With his room-filling temporary constructions, Beuys also pioneered the movement that led to installation art. In his installations and other sculptural work Beuys included such elements as food, dead animals, wire, wood, cloth, automobiles, musical instruments, scraps of various materials, and many other likely and unlikely objects. In these unconventional, often obsessional, and sometimes disturbing pieces and in his many drawings and posters, Beuys rejected abstract art in favor of an aesthetic that relied heavily on his own experience and that elevated subject matter to utmost importance. Thematically, he was apt to touch on such issues as the environment, politics, and humanity's relationship with nature. Famous in the international art world by the 1970s, Beuys had an important impact on an emerging group of avant-garde artists, first in Europe and later in the United States.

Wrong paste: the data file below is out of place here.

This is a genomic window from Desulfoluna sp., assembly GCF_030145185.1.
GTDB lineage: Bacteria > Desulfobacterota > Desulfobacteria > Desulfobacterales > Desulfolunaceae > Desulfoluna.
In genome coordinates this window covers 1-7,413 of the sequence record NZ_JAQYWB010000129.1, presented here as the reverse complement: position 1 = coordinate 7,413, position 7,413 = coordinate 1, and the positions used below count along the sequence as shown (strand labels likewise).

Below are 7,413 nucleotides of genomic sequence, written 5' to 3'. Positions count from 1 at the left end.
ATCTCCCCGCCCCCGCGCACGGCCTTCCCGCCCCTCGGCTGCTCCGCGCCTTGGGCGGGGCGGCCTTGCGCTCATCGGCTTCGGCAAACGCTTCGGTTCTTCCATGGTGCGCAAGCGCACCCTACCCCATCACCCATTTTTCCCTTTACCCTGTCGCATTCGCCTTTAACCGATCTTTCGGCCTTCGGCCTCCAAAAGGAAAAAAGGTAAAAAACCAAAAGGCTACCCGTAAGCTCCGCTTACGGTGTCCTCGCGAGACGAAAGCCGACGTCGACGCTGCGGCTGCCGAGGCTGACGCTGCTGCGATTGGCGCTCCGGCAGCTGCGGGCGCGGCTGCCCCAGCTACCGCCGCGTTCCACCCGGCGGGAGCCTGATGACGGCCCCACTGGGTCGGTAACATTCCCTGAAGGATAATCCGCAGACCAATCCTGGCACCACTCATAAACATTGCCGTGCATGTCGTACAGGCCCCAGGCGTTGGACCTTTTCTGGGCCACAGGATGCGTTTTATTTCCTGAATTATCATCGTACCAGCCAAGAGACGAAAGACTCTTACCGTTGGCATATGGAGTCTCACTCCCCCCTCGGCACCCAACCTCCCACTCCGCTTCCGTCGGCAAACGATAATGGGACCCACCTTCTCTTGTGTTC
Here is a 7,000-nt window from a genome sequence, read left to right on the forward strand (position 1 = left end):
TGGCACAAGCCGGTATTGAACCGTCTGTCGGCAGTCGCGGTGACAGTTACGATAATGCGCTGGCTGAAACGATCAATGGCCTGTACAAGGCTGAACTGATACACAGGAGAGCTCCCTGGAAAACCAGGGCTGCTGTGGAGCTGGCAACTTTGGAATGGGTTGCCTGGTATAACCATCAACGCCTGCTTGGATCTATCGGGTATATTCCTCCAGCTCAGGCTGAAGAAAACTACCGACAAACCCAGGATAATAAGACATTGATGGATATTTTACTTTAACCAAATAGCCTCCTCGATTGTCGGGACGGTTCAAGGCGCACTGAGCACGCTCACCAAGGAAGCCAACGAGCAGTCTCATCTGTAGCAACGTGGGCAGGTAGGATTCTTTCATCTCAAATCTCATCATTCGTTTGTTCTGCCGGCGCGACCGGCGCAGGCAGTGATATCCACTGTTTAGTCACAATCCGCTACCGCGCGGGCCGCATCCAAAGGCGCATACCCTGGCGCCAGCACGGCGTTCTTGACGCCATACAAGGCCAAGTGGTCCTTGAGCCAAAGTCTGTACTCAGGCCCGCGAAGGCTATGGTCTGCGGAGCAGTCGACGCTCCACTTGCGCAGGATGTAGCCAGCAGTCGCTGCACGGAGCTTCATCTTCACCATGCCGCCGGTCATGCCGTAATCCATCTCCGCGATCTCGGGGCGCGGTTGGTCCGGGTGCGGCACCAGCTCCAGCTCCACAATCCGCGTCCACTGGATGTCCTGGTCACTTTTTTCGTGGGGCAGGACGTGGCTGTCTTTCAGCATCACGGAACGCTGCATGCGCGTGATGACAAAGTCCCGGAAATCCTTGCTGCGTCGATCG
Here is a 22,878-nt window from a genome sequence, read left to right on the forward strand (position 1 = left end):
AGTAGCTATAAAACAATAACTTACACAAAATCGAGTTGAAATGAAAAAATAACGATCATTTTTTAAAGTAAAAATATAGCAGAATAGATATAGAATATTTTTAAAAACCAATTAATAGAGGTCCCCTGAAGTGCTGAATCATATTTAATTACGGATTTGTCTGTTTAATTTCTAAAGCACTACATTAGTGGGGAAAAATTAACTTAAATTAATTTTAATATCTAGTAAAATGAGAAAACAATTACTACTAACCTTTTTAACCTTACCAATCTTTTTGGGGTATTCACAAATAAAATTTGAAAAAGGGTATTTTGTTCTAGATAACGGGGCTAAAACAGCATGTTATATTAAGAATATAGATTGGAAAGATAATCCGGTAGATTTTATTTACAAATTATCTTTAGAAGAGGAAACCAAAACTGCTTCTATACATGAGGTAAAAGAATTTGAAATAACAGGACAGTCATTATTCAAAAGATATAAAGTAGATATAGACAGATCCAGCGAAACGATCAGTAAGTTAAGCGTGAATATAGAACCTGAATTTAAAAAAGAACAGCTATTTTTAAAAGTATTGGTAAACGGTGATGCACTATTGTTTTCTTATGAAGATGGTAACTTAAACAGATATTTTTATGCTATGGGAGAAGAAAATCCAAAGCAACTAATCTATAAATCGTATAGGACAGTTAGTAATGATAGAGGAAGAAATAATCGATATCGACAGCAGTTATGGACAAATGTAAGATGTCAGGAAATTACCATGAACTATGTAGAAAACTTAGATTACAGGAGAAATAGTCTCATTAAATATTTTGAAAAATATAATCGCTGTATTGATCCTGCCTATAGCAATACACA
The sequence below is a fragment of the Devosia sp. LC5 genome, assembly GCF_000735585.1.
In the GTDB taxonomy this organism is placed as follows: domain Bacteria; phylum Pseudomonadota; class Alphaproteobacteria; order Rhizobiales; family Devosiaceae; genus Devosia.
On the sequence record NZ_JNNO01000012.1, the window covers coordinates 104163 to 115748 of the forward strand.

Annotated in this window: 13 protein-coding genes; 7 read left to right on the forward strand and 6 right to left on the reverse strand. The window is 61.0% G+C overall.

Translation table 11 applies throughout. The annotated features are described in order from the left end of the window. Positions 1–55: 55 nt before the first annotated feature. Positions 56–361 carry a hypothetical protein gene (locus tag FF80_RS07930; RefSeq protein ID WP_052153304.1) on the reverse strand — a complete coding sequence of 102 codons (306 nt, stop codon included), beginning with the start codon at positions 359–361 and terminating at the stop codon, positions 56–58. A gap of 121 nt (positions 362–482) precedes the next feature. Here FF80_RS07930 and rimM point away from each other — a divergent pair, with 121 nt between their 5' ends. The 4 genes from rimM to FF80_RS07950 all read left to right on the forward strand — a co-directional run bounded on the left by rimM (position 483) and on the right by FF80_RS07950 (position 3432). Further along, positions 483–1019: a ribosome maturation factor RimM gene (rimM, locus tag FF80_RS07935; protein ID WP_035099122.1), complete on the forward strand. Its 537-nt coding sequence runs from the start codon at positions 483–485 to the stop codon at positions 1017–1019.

See J. F. Moffitt, Occultism in Avant-Garde Art: The Case of Joseph Beuys (1988); H. Stackelhaus, Joseph Beuys (1991); A. Temkin and B. Rose, Thinking Is Form: The Drawings of Joseph Beuys (1992).
The Columbia Electronic Encyclopedia, 6th ed. Copyright © 2012, Columbia University Press. All rights reserved.
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